Much has been made of the increasing disparity between the rich and poor in the United States, but I haven't really understood why it's happening or why something needs to be done about it. Thinking about this today, I wondered what factors have contributed to it. Here's what I came up with:
1.) Most immigrants arrive in the US penniless. This is the zero point of American poverty. As long as there are immigrants looking for better opportunities for themselves and their children, there will be poor people in the US.
2.) Upon arrival, first-generation Americans have to work very hard to accumulate wealth to the point of financial security, but because of their income level (and many times a higher-than-average number of children), they often have little or nothing to give their children to help them go to college or purchase cars or houses.
3.) The children are still better off than their parents. Because of a higher education level, a good work ethic learned from their parents and mastery of the English language, second-generation Americans can land better jobs than their parents did. They can earn more money and afford a higher standard of living. (Some may go to community colleges with government assistance and earn Associates' degrees or even better.)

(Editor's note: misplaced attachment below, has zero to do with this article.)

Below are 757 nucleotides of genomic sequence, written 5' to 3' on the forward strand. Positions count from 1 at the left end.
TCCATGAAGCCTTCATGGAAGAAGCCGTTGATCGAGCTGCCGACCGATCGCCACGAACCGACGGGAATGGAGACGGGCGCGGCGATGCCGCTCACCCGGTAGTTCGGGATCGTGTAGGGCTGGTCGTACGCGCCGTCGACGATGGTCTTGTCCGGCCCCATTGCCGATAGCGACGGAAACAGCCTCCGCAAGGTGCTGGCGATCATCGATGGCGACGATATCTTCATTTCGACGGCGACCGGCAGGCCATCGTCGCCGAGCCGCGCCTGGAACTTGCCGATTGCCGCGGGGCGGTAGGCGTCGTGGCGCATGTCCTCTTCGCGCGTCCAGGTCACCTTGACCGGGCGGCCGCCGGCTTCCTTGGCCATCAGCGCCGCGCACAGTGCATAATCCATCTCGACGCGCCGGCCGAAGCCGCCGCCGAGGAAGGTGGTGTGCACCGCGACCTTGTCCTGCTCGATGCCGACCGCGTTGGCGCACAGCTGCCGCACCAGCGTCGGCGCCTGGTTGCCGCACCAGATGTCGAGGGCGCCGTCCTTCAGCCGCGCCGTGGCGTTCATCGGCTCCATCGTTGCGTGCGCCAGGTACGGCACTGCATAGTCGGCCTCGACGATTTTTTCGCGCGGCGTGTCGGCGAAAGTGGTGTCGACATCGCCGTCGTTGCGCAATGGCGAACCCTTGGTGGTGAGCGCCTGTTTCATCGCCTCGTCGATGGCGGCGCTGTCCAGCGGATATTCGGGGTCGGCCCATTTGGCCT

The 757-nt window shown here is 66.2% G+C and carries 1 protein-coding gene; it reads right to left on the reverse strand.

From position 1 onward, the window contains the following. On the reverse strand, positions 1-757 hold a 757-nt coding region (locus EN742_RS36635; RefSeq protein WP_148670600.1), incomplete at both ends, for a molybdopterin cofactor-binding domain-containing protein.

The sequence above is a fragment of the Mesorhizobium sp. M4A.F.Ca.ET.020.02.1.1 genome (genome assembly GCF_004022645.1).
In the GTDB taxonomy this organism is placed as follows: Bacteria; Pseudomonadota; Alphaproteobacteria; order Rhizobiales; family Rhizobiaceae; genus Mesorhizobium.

4.) The children of second-generation Americans are completely assimilated. They've adopted American customs and dress, and don't speak with a noticeable accent. By working hard and making good financial and behavioral decisions, they can go to college and land salaried jobs they can retire from. They may even have a sizable inheritance they can pass down to the next generation.
5.) Once a family is able to pass family money from generation to generation, they can grow quite wealthy in just a few generations.
This is probably a typical scenario. Of course the kinds of jobs people have, the number of people a single income supports, their behavioral tendencies, and the social circles they are affiliated with can accelerate or break the cycle. The American custom of dual-incomes and fewer children has probably contributed much to the recent increase in the disparity between rich and poor. Remember the zero point stays the same: first generation Americans will almost always be poor, whether they are Irish immigrants in the 1900's or Mexicans in the 2000's. The only thing that changes is the how long a family has been in the US. My theory is that disparity between rich and poor comes not from racism or class warfare, but from the increased opportunities American people have created for their families over time.